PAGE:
On the one-year anniversary of his accident, his chief-of-staff, Bradley I. Abelow declared,  “Corzine has returned to his former self as a thorough and exacting boss.” (Italics mine.)

Fast forward to the current MF Global flameout. Abelow shifted to Corzine’s Chief Operating Officer. And not only did Corzine ratchet up the ante on ways to really piss off farmers, but after several days of engaging in verbal dodge ball with Congress, this ‘thorough and exacting boss’ maintained his Forest Gump type cloak of secrecy regarding the stolen $1.2 billion of his customers’ segregated money.

After days of political-reality TV, we knew nothing more about its evaporation. Corzine and his stewards, Abelow and Chief Financial Officer, Henri Steenkamp, executed a perfect chorus of  ‘I don’t recalls’, ‘I didn’t intends’ and ‘the butler did its’.

For the most part, testimony from the various regulators didn’t shed additional light on the ‘missing’ funds either (everyone’s extremely sorry and deep in search mode) but they did reveal extreme, pass-the-blame incompetence, in the spirit of AIG.

Acronym alert. SEC director, Robert Cook testified that MF Global Holding Company (like AIG) had no official consolidated supervisor regulating it; one of its subsidiaries, MF Global UK Limited, fell under the UK Financial Services Authority (FSA.) The other one, MF Global Inc. (MFGI) was registered under the Commodity Futures Trade Commission (CFTC) as a FCM (futures commission merchant) and also, under the SEC as a broker-dealer. It was the Chicago Board of Options Exchange (CBOE) supposedly overseeing MFGI’s broker-dealer activities, while its futures activities fell under the CFTC, National Futures Association and the Chicago Mercantile Exchange (CME). Somewhere in the mix lurked the private self-regulatory body, the Financial Industry Regulatory Authority (FINRA). Really, how many inept regulatory bodies does it take to screw customers out of $1.2 billion?

But, here’s how we know Corzine was lying – besides the nervous body movements.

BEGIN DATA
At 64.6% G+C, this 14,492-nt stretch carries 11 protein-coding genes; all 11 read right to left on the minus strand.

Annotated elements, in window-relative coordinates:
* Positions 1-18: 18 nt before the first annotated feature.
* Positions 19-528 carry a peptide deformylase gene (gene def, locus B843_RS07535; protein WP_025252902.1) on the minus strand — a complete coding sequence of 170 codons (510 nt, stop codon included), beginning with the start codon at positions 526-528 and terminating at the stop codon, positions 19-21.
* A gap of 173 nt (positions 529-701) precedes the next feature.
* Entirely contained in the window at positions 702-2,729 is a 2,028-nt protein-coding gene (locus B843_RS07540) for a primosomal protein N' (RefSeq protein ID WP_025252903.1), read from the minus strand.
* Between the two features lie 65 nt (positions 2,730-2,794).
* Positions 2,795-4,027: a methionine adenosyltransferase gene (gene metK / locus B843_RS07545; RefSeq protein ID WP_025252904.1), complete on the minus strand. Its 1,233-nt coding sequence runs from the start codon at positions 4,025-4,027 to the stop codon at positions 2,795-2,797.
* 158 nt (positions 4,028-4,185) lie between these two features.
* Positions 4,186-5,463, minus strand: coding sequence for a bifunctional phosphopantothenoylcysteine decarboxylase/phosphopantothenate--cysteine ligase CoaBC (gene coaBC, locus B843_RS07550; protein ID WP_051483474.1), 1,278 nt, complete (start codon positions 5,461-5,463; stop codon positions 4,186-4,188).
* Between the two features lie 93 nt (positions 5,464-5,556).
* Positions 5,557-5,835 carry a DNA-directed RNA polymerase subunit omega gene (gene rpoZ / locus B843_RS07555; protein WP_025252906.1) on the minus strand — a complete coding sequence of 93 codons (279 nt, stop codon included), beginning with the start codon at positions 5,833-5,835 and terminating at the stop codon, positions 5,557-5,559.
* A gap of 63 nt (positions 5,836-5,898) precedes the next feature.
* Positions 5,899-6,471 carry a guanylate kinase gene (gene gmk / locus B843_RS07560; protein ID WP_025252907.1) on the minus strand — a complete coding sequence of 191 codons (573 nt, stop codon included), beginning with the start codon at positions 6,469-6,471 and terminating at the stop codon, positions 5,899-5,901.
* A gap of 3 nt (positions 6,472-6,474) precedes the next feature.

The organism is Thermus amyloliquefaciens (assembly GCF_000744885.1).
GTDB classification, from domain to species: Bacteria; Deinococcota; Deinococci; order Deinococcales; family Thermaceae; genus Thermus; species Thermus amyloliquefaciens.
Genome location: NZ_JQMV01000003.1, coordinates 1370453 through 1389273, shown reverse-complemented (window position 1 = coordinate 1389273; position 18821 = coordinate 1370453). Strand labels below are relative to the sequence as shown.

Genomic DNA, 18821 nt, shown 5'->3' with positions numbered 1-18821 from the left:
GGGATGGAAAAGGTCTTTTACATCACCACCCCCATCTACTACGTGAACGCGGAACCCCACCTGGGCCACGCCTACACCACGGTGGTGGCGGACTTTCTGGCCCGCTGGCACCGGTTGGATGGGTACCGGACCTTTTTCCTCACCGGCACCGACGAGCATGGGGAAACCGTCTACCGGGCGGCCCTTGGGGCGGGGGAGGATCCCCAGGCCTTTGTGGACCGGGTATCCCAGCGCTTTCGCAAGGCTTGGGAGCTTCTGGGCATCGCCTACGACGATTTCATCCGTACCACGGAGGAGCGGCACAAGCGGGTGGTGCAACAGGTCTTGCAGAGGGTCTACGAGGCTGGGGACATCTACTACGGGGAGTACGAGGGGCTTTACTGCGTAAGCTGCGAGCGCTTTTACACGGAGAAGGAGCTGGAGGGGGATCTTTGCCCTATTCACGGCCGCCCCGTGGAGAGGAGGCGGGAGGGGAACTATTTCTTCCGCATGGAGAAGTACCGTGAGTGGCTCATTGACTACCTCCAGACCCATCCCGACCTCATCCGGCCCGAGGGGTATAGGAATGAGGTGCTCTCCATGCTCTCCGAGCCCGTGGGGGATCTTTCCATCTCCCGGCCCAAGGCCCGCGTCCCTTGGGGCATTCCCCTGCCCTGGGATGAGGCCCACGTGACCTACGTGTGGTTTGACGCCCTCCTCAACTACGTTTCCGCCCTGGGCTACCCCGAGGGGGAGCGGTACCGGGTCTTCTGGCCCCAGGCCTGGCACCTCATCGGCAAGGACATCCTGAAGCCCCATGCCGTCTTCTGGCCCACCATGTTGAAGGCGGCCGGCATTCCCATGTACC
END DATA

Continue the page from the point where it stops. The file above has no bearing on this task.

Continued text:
During the summer of 2011, the CBOE and FINRA told MF Global Inc. that it didn’t have enough capital behind its repo-to-maturity (RTM) positions in European sovereign bonds – the positions Corzine put on. By mid-August, the SEC got involved and met with Corzine and other MF Globalites. They then had to file a net capital deficiency notice on August 25th for $150 million.

During  the week of October, 17th – MF Global Holding had to increase capital again at MFGI - for the same positions. The next week, on October 25th, it released abysmal quarterly earnings, and got downgraded to almost junk status. The stock plummeted and customers were heading for the hills, the fastest ones getting their money out, others getting locked out. The SEC set up camp at MF Global headquarters in Manhattan on October 27th to “monitor the situation” and “engage with senior management regarding the steps that were being taken by the firm” regarding possibilities like selling the firm, selling the customer business, or selling the RTM positions.

On Sunday afternoon, October 30, a perspective buyer for MFGI’s customer business emerged: Interactive Brokers (whose judgment I question, so watch out for them). In the wee hours of Monday morning, October 31, – the ‘missing’ funds were detected.  Interactive Brokers balked. Bankruptcy proceedings begun at  9 AM.

The CME’s testimony stated that just past mid-night on October 31,st Christine Serwinski, the chief financial officer of MF Global's North American division, and Edith O’Brien, a treasurer, told Mike Procajlo, an exchange auditor that about $700 million in customer money was transferred on October 27th, 28th and possibly October 26 from the broker-dealer side of the business to ‘meeting liquidity issues.’ The CME hadn’t noticed this while reviewing the firm’s books prior to bankruptcy. Another $175  million was used by MF Global UK.

The CFTC disclosed that MF Global’s general counsel, Laurie Ferber notified them Monday evening, October 31st about “a significant shortfall in its segregated funds account”.  Neither the SEC, nor the CME had picked up on this beforehand.

As a broker-dealer registered with the SEC, MFGI was not just subject to CFTC rules, but also to the SEC's customer protection rule that prohibits use of customer funds or securities to support proprietary trading or expenses. It also prohibits customer funds or assets from being pledged as collateral for the firm’s own trades or to raise funds, plus requires a reserve account  be maintained that is bigger than their holdings – just in case.

The CFTC has a more lax rule, called Reg 1.25, weakened courtesy of MF Global, JPM Chase, and others that enables segregated customer funds to be used for investing in foreign sovereign bonds (investing – not posting as margin or acting as collateral). But as Janet Tavakoli pointed out in her excellent MF Global analysis; the ‘missing’ customer funds were not in the currency of the foreign sovereign bonds, as per the rule’s stipulation. Plus, none of the required replacement assets were held against those funds. Indeed, there is no element of Reg 1.25, the reg cited as a potential legal loophole by various media, that allows segregated customer funds to be used for risky purposes – like saving a firm from destruction long enough to sell it. Translation – the ‘missing’ funds were stolen against rules, from their rightful segregated customer accounts. Corzine claimed no knowledge of this.